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Know the Laws: New Jersey

UPDATED February 3, 2016

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WomensLaw.org strongly recommends that you get help from an organization in your area before proceeding with court action.To find help in your area, please go to the NJ Where to Find Help page.

Who can get custody

back to topWho can get custody?

At least one of the child's parents is entitled to custody, unless there is clear and compelling (convincing) evidence that both parents are "unfit," which could mean that the parents are grossly immoral or unfit, neglectful, or have behaved in a way that endangers the welfare of the child.* In the case that both parents are no longer living or are considered "unfit," the judge can award custody to another person or to an agency such as the Department of Human Resources, depending on what the judge believes to be in the best interest of the child.

* See NJSA §9:2-9

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back to topCan a parent who committed violence get visitation?

Yes, it is possible that a parent who committed violence will get visitation. An isolated act of violence does not automatically take away a parent's right to visitation. Often whether a parent who has committed violence will get visitation depends on how severe the violence was and whether it was directed toward you or your child. A judge will generally only deny a parent visitation if s/he feels it is in the best interest of your child. In some cases, a judge may give a parent the right to supervised visitation- where the parent and child can spend time together with another person present.*

* See NJSA §9:2-4(c)

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back to topI am the child's relative (aunt/grandparent/cousin/etc). Can I get custody of the child?

A court determines who should have custody based on what a judge thinks is in the best interest of the child. There is a very strong presumption that living with one or both parents is in the best interest of the child. Therefore, generally, a court will not award custody to another relative unless the court finds that both parents are "unfit" to take good care of the child.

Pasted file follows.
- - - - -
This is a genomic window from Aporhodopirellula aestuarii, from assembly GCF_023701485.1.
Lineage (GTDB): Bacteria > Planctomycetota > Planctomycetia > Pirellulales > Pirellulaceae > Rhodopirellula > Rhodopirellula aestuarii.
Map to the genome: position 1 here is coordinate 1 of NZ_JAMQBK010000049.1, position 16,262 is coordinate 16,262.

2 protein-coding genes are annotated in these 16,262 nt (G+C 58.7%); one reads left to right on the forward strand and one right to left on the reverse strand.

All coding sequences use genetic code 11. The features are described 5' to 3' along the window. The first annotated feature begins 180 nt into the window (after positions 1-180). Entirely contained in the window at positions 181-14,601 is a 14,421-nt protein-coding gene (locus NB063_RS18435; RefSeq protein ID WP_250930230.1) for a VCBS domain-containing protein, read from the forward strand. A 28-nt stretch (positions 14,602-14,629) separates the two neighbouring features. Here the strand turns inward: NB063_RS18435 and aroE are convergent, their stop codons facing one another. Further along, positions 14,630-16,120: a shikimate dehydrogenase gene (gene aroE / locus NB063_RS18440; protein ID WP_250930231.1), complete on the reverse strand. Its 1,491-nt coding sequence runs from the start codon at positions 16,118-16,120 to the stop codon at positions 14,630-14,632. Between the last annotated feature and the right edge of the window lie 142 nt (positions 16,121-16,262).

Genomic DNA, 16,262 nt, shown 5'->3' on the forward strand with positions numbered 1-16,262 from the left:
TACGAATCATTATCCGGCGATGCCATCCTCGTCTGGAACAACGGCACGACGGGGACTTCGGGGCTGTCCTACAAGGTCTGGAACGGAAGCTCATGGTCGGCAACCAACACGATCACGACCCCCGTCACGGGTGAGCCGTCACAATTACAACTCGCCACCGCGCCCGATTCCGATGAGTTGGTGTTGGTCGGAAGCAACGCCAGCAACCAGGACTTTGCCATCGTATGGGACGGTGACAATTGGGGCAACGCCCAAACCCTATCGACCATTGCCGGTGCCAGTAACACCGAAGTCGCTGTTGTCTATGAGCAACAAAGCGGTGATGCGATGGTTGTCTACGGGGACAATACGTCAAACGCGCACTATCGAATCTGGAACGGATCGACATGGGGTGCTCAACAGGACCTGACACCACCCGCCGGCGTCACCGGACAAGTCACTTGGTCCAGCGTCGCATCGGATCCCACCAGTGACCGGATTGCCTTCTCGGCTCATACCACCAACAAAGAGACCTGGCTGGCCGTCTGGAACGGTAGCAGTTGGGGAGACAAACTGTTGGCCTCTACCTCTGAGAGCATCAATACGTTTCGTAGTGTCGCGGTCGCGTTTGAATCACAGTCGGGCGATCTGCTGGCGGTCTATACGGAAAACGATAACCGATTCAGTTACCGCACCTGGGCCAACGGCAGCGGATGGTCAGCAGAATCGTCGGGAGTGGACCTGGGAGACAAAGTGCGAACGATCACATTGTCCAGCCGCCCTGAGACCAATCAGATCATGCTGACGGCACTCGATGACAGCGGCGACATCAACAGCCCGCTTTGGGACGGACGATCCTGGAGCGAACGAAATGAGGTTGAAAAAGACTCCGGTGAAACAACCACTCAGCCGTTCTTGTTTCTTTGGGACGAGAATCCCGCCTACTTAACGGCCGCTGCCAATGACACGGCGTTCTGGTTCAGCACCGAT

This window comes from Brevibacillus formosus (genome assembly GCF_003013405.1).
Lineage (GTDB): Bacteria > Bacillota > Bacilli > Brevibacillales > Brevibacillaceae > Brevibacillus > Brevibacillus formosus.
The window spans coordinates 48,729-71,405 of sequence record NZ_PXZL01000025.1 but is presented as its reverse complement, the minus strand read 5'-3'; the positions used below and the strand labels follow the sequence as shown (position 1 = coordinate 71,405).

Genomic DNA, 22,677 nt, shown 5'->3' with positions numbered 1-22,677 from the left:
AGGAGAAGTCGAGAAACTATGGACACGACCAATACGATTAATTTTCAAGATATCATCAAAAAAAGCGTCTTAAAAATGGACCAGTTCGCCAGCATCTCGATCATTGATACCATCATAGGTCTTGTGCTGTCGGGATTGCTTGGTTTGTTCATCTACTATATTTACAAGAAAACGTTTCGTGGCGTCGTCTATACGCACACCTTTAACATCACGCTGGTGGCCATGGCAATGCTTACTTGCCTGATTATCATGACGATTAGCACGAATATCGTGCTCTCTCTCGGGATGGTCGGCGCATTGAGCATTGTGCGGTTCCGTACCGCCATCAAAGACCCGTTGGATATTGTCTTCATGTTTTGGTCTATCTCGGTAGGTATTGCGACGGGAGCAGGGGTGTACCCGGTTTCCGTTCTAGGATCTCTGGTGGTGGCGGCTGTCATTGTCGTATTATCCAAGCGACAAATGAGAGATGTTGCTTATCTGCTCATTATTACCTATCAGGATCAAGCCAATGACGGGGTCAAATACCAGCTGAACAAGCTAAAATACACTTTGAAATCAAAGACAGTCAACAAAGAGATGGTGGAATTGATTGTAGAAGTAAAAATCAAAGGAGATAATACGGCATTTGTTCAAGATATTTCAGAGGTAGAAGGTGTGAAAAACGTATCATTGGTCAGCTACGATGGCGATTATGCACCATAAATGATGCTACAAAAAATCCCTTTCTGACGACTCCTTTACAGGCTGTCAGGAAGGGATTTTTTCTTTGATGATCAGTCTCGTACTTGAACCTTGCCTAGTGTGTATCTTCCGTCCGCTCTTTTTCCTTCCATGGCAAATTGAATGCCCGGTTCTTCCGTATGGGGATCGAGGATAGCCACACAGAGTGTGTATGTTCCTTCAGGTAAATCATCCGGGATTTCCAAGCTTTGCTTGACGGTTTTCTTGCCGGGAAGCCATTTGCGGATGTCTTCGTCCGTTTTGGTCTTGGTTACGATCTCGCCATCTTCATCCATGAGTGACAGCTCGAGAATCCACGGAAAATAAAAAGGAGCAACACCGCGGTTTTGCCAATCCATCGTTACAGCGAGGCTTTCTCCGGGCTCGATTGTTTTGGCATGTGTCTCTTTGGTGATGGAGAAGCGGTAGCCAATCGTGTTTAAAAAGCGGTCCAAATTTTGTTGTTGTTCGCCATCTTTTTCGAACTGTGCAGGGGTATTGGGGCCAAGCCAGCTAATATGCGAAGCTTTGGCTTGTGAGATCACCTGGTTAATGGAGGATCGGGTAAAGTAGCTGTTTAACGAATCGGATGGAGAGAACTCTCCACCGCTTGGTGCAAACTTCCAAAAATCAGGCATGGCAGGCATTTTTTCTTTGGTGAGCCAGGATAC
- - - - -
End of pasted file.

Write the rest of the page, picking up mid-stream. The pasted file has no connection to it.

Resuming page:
However, a relative may be able to get temporary custody of the child if neither parent is able to take care of the child at that time and neither parent objects.

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back to topI am the child's relative (aunt/grandparent/cousin/etc). Can I get visitation of the child?

If you are a child's grandparent or sibling, you may ask the Superior Court to give you visitation of the child. A judge will give you visitation if you prove that there is more evidence showing that visitation is in the best interest of the child than there is evidence showing that it is not in the child's best interest. This means that a judge will look at many factors to decide what s/he thinks will be best for the child. Some of the things a judge will consider are:

  • Your relationship with the child;
  • Your relationship with both parents or with the child's guardian;
  • How long it has been since you have seen or talked to the child;
  • How visitation will affect the child's relationship with his/her parents or guardian
  • How parenting time is already shared, if the child's parents are separated or divorced
  • If you have committed physical, emotional or sexual abuse or neglect in the past;
  • Your motivation for asking for visitation (whether you are filing for visitation in “good faith”)
  • Any other factor relevant to the best interests of the child.

However, if you had been a full-time caretaker for the child in the past, then the court will assume that visitation is in the best interest of the child, unless there is other evidence to prove that it is not.*

* NJSA § 9:2-7.1

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back to topIf I have moved away from the house where the father and children currently live, will this hurt my chances of gaining custody?

It might be a good idea to consult a domestic violence advocate or attorney before leaving the home where your spouse and children currently live. In some cases, leaving the home could harm your chances of getting custody. This is especially true if you leave, but your children stay with your abuser.

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back to topDo I need a lawyer?

No, you do not need a lawyer to file for custody.  However, it may be best to get a lawyer, to make sure that your rights are protected. If you cannot afford a lawyer, you may be able to find sources of free or low-cost legal help on our NJ Finding a Lawyer.  Additionally, in some cases, the judge may decide that it is appropriate to order the other party to pay your attorney fees.*

If you are unable to get a lawyer, you can visit your local courthouse to file the paperwork that you will need to start a custody case.

You should know that court workers cannot tell you whether you should bring your case to court or what will happen if you do.  Even if you plan on representing yourself, it may be helpful for you to have a lawyer review your forms before you file them.

* NJ Court R. 5:3-5(c)

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